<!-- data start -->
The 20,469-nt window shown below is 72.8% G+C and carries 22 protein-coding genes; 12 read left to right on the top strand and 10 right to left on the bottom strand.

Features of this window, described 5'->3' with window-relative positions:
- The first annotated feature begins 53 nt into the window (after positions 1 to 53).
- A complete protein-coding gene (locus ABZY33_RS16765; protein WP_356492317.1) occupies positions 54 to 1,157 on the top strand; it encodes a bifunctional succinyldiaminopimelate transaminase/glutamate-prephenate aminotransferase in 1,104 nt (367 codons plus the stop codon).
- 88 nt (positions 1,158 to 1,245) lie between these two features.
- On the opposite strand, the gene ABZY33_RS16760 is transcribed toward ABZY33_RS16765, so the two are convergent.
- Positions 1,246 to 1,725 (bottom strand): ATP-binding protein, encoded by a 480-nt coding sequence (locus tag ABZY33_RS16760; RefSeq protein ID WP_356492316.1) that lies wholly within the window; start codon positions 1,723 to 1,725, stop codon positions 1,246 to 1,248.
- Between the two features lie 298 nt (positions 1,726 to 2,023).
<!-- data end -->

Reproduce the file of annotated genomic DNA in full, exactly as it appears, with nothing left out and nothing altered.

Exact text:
The 20,469-nt window shown below is 72.8% G+C and carries 22 protein-coding genes; 12 read left to right on the top strand and 10 right to left on the bottom strand.

Features of this window, described 5'->3' with window-relative positions:
- The first annotated feature begins 53 nt into the window (after positions 1 to 53).
- A complete protein-coding gene (locus ABZY33_RS16765; protein WP_356492317.1) occupies positions 54 to 1,157 on the top strand; it encodes a bifunctional succinyldiaminopimelate transaminase/glutamate-prephenate aminotransferase in 1,104 nt (367 codons plus the stop codon).
- 88 nt (positions 1,158 to 1,245) lie between these two features.
- On the opposite strand, the gene ABZY33_RS16760 is transcribed toward ABZY33_RS16765, so the two are convergent.
- Positions 1,246 to 1,725 (bottom strand): ATP-binding protein, encoded by a 480-nt coding sequence (locus tag ABZY33_RS16760; RefSeq protein ID WP_356492316.1) that lies wholly within the window; start codon positions 1,723 to 1,725, stop codon positions 1,246 to 1,248.
- Between the two features lie 298 nt (positions 1,726 to 2,023).